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Toxic Chemical exposure illustrative graphic
Bernard-Henri Louvat
CEO & Founder of Tera. I am a serial technology entrepreneur and I occasionally write articles for our blog. Drop me a line at if you feel like it!

The top most dangerous chemicals in consumer products

We’re surrounded by thousands of dangerous chemicals 24/7. Find out how the Tera app can help you avoid them.

You and your children are consuming everyday products made with toxic chemicals that cause cancer, weight gain, heart disease, diabetes, asthma, ADHD, damage your organs and your reproductive system, disrupt your hormones, trigger allergies and skin irritation, and more. 

Toxic chemicals are any substance that is harmful to human health “if inhaled, ingested, or absorbed through the skin.” 

These substances are invisible to the naked eye and with esoteric scientific names are not only disrupting the most important hormones of our body and brain but also laying down multiple paths of disease that will impact our children and their children decades into the future. These chemicals are produced and distributed on a massive scale and are minimally regulated. 

They are present in various aspects of our daily lives, from the products we use to the food we consume.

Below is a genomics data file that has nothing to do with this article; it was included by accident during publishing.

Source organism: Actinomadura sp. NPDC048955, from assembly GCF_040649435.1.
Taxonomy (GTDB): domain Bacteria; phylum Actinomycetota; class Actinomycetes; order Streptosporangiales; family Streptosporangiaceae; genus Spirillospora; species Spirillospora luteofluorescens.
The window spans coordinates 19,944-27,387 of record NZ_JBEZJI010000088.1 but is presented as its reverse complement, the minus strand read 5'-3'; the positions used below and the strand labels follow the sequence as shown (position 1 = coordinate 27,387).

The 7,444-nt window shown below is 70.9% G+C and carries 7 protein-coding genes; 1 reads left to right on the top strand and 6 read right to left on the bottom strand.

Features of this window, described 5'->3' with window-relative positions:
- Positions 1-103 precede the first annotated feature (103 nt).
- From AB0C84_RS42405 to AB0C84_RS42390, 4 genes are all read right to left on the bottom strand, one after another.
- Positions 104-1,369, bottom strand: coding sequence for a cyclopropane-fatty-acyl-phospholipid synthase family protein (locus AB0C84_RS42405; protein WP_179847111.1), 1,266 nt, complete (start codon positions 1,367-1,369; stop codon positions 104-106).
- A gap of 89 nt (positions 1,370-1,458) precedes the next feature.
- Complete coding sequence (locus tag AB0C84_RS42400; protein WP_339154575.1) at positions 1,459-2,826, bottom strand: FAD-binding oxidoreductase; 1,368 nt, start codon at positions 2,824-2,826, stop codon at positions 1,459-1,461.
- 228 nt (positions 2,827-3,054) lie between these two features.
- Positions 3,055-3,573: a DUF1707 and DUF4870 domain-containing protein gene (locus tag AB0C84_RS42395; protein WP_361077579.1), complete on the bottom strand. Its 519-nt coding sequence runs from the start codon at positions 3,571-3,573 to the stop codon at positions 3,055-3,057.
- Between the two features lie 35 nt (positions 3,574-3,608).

Understanding the impact of these chemicals is crucial for our well-being and the health of our planet.

Forever Chemicals

One group of toxic chemicals that has gained attention is known as Forever Chemicals or PFAs. These man-made chemicals have been used in industry and consumer products worldwide since the 1940s. With approximately 9,000 different forms, PFAs make surfaces slick and frictionless. They are found in non-stick cookware like Teflon, wrinkle-resistant clothing, water-repellent fabrics, and even some cosmetics and firefighting foams. 

The concerning aspect of PFAs is their persistence in the environment and the human body. They build up over time and have been linked to various health issues, including cancer, liver damage, decreased fertility, immune system harm, and increased risk of asthma and thyroid disease. Shockingly, PFAs are present in 99% of Americans, and an estimated 200 million Americans may be drinking water contaminated with PFAs.

Products that contain PFAS wheel